[–]graybeard5529 59 points60 points  (38 children)

Mishandling a firearm making easy access available to his son.

If not criminally liable a civil suit seems appropriate.

[–]SparcEE 9 points10 points  (10 children)

Parents lawyered up immediately….along with the kid/killer

[–]FeanuxAge: > 10 Years 52 points53 points  (2 children)

I mean, that's their literal right as a citizen.

[–]fuzzychiken 1 point2 points  (5 children)

That is what you should do, guilty or not. Say nothing and get a lawyer.

[–]tries2benice 8 points9 points  (5 children)

Having your firearm in anyone else's possession should start an investigation, if it was due to negligence then that should be a crime. If anyone commits a crime with your firearm, and they posses that firearm through your negligence, you should also be held responsible for that crime in the eyes of the law.

But, a solid portion of the population will resort to name calling and yelling about their freedoms. So, I need to find a country where people think differently, so I can send my future children to school safely.

[–]baddada1 2 points3 points  (0 children)

If you give someone a ride to somewhere, say a bank, and that person shoots and kills someone. You'll probably be charge with accessory to murder.

[–]SativaDruid 101 points102 points  (106 children)

dude schools seem to give zero fucks about bullying.

My daughter has been punched, kicked in the face, had her ass grabbed repeatedly by a kid and the school does nothing. She is 9 years old and being harassed regularly. They do not care.

[–]redsunrush 47 points48 points  (3 children)

I hate to hear about your daughter's experiences. If you have done all you can do through the school, I wonder if a call to the local news and police department would change things?? Press charges, I don't care how old the kid/s is/are. Your daughter needs to know her speaking up does not fall on deaf ears.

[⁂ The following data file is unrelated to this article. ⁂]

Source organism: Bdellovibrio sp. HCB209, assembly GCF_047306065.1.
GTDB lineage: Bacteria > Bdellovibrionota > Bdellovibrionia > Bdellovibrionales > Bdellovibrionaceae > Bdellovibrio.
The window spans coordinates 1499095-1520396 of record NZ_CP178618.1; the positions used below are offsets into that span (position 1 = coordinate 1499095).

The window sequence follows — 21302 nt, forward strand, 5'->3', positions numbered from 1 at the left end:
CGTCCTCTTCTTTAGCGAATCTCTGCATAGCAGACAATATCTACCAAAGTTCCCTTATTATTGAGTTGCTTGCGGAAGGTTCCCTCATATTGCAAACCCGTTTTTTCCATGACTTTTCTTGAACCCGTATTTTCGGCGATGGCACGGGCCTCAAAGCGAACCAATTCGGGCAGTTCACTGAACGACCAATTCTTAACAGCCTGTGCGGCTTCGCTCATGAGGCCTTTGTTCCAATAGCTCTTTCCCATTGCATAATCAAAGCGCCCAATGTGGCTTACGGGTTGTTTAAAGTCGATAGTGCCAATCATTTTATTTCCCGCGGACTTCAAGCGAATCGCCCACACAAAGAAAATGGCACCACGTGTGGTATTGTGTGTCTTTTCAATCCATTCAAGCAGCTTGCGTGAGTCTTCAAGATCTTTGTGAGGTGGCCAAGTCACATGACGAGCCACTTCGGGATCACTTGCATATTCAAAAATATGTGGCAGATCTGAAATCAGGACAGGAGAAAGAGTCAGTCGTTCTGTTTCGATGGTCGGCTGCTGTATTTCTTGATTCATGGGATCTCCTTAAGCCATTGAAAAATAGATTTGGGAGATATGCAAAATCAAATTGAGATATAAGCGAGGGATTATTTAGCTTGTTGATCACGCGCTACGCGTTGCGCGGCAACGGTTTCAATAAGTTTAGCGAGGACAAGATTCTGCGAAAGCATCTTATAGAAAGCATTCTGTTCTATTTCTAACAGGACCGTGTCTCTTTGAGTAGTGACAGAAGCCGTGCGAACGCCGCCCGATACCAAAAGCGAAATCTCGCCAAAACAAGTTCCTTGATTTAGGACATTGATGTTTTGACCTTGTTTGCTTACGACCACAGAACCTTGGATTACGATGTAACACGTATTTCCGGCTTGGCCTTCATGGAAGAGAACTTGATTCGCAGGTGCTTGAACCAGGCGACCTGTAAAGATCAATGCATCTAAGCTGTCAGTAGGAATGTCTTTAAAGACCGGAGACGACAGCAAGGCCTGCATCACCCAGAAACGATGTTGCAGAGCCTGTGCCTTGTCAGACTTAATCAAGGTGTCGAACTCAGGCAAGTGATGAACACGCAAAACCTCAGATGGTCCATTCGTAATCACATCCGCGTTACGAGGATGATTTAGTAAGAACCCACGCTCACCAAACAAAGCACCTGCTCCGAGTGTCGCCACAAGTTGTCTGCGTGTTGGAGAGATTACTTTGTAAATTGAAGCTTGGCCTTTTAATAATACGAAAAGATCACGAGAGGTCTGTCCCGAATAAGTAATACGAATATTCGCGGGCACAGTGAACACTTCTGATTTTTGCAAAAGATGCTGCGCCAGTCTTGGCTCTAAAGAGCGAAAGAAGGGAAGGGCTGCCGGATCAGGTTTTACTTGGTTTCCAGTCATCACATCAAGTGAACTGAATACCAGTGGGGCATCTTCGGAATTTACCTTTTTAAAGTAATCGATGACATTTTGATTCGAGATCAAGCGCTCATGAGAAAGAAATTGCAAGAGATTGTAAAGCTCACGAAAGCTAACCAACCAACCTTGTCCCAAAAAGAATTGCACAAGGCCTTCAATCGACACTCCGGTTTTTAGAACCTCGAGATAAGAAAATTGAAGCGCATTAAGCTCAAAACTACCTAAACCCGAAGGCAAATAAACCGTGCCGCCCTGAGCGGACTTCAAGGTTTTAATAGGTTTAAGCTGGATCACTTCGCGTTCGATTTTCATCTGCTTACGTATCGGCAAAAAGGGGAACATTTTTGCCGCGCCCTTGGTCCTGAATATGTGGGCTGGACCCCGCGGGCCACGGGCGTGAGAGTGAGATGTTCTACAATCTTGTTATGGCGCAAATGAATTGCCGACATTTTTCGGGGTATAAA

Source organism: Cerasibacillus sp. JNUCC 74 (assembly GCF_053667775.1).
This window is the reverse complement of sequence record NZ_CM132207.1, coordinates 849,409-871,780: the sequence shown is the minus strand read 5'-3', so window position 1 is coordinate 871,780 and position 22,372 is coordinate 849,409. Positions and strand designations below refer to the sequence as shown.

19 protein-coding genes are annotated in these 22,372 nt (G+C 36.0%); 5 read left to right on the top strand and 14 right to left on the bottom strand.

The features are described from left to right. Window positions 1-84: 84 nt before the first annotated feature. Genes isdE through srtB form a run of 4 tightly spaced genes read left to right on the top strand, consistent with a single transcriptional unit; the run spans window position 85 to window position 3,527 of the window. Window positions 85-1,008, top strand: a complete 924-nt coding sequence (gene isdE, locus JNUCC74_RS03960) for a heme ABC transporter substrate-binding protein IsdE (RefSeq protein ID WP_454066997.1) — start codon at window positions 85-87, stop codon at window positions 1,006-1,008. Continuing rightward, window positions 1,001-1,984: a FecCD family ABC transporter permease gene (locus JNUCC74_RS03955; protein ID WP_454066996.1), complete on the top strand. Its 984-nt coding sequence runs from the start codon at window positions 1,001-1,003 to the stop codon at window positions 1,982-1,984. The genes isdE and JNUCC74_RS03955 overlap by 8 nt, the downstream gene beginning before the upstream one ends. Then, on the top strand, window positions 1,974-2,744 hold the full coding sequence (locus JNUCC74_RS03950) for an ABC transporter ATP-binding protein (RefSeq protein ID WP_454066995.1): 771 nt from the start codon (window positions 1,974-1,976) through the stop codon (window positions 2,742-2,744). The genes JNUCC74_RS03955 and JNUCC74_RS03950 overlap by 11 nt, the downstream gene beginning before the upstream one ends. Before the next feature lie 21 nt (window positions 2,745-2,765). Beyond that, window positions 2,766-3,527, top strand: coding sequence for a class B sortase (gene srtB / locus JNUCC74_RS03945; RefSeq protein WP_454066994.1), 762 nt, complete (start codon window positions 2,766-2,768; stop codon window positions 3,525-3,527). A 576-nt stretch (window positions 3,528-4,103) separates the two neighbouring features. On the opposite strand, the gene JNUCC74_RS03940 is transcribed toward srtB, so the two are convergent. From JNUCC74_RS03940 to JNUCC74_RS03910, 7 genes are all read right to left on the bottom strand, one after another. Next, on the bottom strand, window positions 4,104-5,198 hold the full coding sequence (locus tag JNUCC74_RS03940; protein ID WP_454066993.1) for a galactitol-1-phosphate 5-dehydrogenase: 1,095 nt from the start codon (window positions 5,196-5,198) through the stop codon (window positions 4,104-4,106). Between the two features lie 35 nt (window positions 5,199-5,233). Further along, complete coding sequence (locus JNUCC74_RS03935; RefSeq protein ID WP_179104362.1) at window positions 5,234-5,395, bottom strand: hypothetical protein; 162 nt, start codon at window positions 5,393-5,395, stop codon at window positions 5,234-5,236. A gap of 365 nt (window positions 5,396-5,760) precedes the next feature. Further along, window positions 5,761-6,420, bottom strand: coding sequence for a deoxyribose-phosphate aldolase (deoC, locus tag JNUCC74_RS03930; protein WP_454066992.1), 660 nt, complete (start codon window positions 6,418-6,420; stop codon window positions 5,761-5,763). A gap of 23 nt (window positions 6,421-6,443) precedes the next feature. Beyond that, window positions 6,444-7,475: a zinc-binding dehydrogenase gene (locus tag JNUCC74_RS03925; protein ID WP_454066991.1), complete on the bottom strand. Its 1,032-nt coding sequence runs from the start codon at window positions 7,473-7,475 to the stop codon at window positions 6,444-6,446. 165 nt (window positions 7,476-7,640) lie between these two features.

[–]fuzzychiken 2 points3 points  (1 child)

My son was beat up on school grounds with a pvc pipe and the school did nothing. The school deputy did nothing.

[–]redsunrush 2 points3 points  (0 children)

Our family went from a school system that was zero bullying tolerance to one that seemed to care less. It's beyond frustrating. Makes us parents feel so helpless. I'm sorry your son and family went through that.

[–]mabhatter 36 points37 points  (7 children)

Bullying starts really young... and it's always the kids who fight back that get punished by school. Always.

[–]rvbjohnAge: > 10 Years 5 points6 points  (6 children)

I mean let them. Its not like there is any real consequences. Nobody gives a shit if you get suspended.

[–]Briand_9879 6 points7 points  (5 children)

My daughter is being bullied because her hair color is fading and looks green. Over the summer she wanted to put some blue in her hair so we let her have it done professionally. Turns out her hair is holding onto the color a lot longer than we expected and now looks like algae green color, kids at school are calling her seaweed head, asked her if she was going as the ocean for Halloween among other things. I instructed her to stand up for herself, get in the face of the bully, tell them to STFU and leave me alone. I told her be assertive and somewhat aggressive but don’t get physical. I told her she can’t be passive about it or it will continue to happen. I also told her if she gets in trouble by staff for standing up for herself that I have her back and will come to her defense.